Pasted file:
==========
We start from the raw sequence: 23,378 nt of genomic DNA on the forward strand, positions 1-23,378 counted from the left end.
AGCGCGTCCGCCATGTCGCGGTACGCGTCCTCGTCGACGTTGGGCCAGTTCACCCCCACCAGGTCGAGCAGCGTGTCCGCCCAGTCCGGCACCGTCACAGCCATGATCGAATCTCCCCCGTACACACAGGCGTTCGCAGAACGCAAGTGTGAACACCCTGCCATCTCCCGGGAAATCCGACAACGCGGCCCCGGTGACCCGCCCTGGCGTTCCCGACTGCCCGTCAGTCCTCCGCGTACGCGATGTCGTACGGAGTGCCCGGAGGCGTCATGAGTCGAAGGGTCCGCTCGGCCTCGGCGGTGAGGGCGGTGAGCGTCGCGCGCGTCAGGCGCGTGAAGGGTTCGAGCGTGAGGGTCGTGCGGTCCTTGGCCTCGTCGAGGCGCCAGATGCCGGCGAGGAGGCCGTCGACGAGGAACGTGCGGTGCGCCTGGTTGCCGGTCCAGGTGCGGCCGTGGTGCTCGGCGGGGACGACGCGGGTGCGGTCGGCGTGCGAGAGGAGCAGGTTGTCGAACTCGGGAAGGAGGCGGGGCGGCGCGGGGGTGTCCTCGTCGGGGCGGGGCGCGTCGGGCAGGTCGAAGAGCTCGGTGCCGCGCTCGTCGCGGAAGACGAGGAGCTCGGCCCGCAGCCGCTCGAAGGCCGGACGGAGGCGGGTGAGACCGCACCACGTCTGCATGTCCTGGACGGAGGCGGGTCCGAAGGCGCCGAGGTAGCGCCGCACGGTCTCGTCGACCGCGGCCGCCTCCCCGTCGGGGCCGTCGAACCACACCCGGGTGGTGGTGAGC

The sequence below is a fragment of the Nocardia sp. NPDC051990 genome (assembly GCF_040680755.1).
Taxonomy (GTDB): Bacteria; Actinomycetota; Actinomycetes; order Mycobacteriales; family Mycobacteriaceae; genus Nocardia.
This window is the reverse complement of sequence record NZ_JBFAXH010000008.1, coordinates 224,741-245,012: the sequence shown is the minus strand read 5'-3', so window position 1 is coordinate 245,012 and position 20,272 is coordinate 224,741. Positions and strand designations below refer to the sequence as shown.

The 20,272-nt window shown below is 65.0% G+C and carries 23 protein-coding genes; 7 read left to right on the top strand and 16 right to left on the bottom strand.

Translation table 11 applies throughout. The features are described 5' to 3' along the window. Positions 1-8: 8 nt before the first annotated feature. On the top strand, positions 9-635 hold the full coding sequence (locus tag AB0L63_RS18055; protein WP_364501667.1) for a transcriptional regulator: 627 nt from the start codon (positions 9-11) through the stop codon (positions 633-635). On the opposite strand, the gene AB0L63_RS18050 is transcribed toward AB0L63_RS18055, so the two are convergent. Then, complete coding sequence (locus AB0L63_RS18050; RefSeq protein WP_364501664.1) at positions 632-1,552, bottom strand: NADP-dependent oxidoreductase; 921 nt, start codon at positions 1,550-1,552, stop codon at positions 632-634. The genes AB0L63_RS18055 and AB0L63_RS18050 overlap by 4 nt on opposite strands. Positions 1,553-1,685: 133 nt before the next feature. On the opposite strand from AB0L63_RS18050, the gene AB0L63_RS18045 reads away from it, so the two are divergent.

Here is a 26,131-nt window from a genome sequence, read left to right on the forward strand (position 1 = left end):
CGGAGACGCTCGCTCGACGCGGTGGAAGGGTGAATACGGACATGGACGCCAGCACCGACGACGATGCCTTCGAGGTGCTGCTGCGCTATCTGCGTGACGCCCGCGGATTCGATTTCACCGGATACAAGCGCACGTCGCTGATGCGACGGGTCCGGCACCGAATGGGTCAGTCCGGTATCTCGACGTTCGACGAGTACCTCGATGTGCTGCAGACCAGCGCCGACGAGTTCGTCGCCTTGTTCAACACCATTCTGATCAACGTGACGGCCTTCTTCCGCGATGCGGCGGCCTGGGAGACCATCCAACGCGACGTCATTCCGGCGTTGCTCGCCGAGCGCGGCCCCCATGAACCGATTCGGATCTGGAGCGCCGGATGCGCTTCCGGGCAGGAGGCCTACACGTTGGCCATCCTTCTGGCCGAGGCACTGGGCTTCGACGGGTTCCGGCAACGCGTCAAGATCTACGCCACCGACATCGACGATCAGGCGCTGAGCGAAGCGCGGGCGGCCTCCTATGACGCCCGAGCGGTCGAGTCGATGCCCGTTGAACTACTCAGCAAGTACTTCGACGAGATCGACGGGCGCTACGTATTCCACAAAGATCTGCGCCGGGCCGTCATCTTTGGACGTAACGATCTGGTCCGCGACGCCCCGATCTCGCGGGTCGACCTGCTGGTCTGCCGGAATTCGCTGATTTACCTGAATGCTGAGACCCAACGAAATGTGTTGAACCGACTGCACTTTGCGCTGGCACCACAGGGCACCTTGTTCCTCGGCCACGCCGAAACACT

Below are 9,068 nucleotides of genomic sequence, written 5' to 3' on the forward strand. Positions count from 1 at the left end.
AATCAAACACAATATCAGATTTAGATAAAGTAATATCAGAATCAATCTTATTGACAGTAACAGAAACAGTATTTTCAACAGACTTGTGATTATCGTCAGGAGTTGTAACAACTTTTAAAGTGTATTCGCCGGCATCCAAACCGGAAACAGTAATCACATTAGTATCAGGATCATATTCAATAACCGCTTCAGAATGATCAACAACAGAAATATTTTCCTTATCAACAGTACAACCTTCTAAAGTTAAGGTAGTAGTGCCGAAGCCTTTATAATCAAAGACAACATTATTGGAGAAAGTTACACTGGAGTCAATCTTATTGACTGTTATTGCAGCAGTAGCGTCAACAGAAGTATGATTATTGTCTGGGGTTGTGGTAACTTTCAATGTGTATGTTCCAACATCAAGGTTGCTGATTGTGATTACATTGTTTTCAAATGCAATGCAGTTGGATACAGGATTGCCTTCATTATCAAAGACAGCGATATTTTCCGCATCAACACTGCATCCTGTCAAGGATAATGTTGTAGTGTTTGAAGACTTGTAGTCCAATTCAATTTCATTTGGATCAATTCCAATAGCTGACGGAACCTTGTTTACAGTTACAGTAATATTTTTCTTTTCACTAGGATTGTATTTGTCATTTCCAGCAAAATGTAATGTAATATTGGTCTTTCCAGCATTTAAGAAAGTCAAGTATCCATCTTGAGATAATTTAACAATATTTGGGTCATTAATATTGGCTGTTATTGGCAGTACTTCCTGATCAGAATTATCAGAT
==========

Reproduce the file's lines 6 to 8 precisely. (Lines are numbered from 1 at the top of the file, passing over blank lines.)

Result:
The 20,272-nt window shown below is 65.0% G+C and carries 23 protein-coding genes; 7 read left to right on the top strand and 16 right to left on the bottom strand.

Translation table 11 applies throughout. The features are described 5' to 3' along the window. Positions 1-8: 8 nt before the first annotated feature. On the top strand, positions 9-635 hold the full coding sequence (locus tag AB0L63_RS18055; protein WP_364501667.1) for a transcriptional regulator: 627 nt from the start codon (positions 9-11) through the stop codon (positions 633-635). On the opposite strand, the gene AB0L63_RS18050 is transcribed toward AB0L63_RS18055, so the two are convergent. Then, complete coding sequence (locus AB0L63_RS18050; RefSeq protein WP_364501664.1) at positions 632-1,552, bottom strand: NADP-dependent oxidoreductase; 921 nt, start codon at positions 1,550-1,552, stop codon at positions 632-634. The genes AB0L63_RS18055 and AB0L63_RS18050 overlap by 4 nt on opposite strands. Positions 1,553-1,685: 133 nt before the next feature. On the opposite strand from AB0L63_RS18050, the gene AB0L63_RS18045 reads away from it, so the two are divergent.

Here is a 26,131-nt window from a genome sequence, read left to right on the forward strand (position 1 = left end):